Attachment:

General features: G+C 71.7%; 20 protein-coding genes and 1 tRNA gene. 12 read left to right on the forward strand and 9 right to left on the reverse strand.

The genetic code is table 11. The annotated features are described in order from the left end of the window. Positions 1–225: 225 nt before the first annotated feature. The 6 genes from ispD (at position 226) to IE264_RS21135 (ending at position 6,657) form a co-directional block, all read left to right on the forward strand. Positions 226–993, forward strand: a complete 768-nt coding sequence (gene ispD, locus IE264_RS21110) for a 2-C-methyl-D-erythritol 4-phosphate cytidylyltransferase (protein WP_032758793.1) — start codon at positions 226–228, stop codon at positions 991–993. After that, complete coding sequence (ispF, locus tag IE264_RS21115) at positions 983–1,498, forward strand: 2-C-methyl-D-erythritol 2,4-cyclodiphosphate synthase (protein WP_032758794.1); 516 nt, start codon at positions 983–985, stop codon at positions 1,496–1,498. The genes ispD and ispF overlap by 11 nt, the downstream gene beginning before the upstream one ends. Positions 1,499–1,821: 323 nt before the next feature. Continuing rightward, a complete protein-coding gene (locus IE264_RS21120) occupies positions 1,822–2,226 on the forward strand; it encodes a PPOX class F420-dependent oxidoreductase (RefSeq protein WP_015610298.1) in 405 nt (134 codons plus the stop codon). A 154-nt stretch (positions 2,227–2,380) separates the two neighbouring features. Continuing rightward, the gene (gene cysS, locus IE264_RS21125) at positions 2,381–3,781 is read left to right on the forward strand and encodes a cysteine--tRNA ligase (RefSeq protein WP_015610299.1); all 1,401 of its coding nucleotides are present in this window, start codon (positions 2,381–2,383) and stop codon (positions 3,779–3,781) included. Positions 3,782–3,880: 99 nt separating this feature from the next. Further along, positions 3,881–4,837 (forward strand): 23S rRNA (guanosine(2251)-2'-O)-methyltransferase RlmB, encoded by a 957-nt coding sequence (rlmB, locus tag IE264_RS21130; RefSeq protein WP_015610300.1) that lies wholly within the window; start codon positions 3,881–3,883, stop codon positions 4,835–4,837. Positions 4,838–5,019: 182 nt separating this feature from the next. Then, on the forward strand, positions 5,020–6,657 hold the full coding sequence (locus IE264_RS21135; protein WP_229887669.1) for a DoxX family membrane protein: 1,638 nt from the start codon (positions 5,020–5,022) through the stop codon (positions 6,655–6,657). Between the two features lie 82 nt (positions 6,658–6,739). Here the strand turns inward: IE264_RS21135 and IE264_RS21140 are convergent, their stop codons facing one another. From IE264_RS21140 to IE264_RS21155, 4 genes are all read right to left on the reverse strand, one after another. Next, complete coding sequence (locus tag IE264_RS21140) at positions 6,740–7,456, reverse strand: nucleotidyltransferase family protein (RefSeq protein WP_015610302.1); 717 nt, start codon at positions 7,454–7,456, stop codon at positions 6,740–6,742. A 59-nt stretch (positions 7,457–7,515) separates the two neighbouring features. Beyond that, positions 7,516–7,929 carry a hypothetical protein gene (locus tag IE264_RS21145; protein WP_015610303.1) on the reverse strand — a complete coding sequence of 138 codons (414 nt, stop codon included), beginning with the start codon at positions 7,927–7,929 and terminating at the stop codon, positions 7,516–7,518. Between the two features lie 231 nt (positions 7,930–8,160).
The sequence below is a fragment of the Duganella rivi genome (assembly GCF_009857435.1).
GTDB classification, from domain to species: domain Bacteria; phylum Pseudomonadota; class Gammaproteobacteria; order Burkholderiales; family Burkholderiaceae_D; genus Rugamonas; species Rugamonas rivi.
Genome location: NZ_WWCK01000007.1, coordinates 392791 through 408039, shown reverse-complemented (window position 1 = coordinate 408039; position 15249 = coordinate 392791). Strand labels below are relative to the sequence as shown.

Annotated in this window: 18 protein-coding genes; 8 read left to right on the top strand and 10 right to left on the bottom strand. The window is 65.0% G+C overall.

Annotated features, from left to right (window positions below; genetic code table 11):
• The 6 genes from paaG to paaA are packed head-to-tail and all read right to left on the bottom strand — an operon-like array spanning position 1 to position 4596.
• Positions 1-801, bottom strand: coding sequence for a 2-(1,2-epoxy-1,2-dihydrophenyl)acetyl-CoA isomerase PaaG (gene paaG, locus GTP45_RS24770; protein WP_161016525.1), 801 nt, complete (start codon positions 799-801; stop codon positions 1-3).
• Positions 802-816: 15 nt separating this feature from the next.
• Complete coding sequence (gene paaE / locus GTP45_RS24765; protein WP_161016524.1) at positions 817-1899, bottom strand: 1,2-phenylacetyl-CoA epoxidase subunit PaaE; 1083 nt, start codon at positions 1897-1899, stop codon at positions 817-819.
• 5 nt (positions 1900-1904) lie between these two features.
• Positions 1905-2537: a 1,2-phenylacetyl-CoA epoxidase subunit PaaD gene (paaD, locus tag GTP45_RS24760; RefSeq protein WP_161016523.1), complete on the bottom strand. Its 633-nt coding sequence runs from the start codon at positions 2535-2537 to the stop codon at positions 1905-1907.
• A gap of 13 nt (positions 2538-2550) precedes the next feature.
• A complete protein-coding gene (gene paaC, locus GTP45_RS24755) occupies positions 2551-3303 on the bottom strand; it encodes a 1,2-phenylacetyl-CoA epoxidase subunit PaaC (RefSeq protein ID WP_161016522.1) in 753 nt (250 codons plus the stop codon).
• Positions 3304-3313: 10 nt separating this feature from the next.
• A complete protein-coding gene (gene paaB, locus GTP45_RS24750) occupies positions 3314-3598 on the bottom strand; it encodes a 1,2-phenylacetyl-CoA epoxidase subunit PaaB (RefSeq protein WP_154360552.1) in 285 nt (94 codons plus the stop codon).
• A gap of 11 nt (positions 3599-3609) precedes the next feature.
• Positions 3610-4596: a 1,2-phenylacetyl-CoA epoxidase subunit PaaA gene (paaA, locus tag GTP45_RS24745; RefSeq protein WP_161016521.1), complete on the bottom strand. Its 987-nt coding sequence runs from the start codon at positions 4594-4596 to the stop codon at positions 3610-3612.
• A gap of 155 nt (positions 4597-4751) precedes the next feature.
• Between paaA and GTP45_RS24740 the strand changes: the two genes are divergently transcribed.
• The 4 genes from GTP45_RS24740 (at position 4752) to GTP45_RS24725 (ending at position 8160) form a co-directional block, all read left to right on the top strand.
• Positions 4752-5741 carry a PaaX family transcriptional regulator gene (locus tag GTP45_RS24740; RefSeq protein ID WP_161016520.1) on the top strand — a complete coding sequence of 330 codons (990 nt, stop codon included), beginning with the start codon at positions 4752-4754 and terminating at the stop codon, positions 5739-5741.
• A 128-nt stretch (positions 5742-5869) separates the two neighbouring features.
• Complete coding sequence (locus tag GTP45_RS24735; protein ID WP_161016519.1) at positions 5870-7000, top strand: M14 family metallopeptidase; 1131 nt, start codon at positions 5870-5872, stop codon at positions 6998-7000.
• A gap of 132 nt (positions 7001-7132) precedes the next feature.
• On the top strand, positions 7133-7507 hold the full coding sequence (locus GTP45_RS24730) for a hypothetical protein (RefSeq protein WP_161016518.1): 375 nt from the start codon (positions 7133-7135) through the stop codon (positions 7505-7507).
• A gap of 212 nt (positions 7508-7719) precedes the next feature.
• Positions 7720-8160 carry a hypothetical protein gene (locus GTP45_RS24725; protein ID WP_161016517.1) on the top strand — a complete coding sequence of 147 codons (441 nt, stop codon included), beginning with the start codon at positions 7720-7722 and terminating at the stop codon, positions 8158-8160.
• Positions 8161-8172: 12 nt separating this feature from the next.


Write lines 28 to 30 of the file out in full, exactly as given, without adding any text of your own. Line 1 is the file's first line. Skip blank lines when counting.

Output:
• A gap of 212 nt (positions 7508-7719) precedes the next feature.
• Positions 7720-8160 carry a hypothetical protein gene (locus GTP45_RS24725; protein ID WP_161016517.1) on the top strand — a complete coding sequence of 147 codons (441 nt, stop codon included), beginning with the start codon at positions 7720-7722 and terminating at the stop codon, positions 8158-8160.
• Positions 8161-8172: 12 nt separating this feature from the next.